The official name of the park located between Westmount Avenue and Côte St. Antoine Road is King George Park, but most Westmounters call it Murray Park.The land was part of a large country estate acquired by William Murray, founder of the Beaver Steamship Line, from the old Leduc farm. Around 1860, Murray built a stone villa up where the tennis courts now are. He named his house ’West Mount’. In 1895 the Town of Côte St. Antoine adopted this name, becoming the Town of Westmount.
After Murray’s death, local children enjoyed sliding down the hills in winter and apple picking in the fall. In 1926, notice boards appeared on the estate’s fence, advising of an imminent housing development. Citizen opposition to this plan quickly arose, and as a result, the city decided to expropriate the part of the estate that today forms the park. Murray Park was officially opened in 1929.
Nannies could take their young charges to two new playgrounds (one at the southwest corner) built by the city. In the 1930s, several solid residences in the new park were demolished—William Murray’s home, his son Alexander Murray’s (near the site of the wading pool), and William Lighthall’s (adjacent to Murray Avenue). Lighthall urged the city to keep the acacia trees, and many of them still stand today. Four tennis courts were installed. In 1936, Architect Robert Findlay designed a stone pavilion with a belvedere and clock tower.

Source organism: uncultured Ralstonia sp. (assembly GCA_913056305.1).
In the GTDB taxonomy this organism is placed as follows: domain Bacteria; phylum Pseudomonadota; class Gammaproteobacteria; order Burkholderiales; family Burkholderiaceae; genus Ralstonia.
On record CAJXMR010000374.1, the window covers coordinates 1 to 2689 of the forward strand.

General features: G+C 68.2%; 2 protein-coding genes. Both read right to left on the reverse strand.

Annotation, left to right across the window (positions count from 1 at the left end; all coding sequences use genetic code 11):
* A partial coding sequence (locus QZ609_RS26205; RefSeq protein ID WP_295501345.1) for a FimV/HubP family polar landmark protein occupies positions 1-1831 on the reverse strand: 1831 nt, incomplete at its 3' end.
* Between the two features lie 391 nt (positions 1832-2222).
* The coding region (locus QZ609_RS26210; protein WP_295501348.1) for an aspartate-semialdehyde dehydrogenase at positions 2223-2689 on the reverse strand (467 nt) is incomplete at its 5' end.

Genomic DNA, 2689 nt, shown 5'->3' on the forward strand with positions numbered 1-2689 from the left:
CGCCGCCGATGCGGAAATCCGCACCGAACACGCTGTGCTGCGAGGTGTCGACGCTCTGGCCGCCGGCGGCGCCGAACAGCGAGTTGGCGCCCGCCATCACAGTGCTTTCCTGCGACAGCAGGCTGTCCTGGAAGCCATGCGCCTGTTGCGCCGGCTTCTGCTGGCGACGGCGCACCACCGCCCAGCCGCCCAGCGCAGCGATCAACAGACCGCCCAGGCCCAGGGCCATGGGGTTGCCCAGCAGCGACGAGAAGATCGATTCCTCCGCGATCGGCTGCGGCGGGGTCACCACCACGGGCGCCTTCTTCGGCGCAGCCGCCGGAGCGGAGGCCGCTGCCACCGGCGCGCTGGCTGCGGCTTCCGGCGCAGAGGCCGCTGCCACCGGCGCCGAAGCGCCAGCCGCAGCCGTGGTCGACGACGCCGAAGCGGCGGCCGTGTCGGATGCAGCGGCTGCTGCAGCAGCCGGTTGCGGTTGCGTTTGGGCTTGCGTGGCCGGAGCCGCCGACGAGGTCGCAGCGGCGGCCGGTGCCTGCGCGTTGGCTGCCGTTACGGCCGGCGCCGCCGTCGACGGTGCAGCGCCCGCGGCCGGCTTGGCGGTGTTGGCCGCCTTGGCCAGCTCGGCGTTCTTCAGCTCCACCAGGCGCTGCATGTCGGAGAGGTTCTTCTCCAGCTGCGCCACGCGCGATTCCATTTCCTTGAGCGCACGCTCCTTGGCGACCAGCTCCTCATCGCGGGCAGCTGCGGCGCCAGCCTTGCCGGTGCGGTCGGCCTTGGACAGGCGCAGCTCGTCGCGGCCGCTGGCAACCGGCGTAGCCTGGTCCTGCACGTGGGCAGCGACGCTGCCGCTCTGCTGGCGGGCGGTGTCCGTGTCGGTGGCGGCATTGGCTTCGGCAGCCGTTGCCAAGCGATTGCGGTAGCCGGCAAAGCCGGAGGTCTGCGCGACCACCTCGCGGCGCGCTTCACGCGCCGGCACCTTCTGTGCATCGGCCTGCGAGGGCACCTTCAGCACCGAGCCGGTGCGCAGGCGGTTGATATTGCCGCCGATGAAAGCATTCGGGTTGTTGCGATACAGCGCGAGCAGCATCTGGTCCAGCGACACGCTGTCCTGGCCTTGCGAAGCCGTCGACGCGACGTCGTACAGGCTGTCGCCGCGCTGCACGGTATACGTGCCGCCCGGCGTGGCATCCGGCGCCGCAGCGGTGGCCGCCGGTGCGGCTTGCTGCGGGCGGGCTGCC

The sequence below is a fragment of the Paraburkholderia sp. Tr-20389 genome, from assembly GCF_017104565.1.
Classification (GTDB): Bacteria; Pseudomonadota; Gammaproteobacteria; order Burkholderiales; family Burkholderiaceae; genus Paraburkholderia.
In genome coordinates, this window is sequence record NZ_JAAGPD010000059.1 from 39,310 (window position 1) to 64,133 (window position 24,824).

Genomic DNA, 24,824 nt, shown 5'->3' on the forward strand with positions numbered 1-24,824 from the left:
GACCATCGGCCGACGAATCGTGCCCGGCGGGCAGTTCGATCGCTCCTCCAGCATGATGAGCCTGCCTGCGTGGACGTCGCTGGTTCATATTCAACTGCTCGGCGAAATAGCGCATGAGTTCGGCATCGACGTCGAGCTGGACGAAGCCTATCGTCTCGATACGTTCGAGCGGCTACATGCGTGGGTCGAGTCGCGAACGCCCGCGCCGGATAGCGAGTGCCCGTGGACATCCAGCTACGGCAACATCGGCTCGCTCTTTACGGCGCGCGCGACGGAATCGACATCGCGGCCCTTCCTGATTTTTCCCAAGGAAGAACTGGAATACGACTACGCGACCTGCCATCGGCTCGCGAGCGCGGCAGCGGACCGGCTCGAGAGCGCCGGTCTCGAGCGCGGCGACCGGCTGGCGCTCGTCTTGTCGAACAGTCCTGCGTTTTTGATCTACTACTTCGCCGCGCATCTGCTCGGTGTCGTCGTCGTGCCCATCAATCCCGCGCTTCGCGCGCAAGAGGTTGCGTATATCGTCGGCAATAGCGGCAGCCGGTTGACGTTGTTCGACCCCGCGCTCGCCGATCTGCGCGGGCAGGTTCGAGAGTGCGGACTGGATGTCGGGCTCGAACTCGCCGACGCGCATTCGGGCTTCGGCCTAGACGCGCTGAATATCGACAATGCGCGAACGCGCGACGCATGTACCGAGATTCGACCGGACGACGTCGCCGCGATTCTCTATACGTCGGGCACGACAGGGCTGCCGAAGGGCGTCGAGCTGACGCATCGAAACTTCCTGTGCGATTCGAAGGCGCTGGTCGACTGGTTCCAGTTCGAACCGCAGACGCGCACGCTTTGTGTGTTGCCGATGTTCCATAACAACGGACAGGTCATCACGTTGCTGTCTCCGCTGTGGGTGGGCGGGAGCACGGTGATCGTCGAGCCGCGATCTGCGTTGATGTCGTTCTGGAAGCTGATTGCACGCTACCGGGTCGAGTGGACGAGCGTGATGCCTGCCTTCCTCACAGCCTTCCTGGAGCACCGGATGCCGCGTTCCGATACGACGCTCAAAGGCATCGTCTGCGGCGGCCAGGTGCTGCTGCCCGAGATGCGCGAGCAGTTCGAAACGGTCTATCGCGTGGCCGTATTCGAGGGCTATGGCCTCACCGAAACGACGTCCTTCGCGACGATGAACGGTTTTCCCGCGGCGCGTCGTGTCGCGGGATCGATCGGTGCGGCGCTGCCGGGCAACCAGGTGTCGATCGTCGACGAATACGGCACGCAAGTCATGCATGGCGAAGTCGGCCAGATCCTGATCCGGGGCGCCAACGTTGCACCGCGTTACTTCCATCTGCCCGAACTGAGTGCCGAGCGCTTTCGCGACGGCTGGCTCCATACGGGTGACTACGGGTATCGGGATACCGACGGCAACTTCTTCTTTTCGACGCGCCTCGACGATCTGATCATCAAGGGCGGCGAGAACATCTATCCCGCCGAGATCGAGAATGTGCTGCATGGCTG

After King George VI’s visit to Westmount in 1939, the park was renamed King George Park in his honour. Leonard Cohen’s family home on Belmont Avenue backed onto the park. He later mentioned it in his novels Beautiful Losers and The Favourite Game: “The park nourished all the sleepers in the surrounding houses. It was the green heart. It gave the children dangerous bushes and heroic landscapes so they could imagine bravery. It gave the nurses or maids winding walks so they could imagine beauty.” Leonard Cohen, The Favourite Game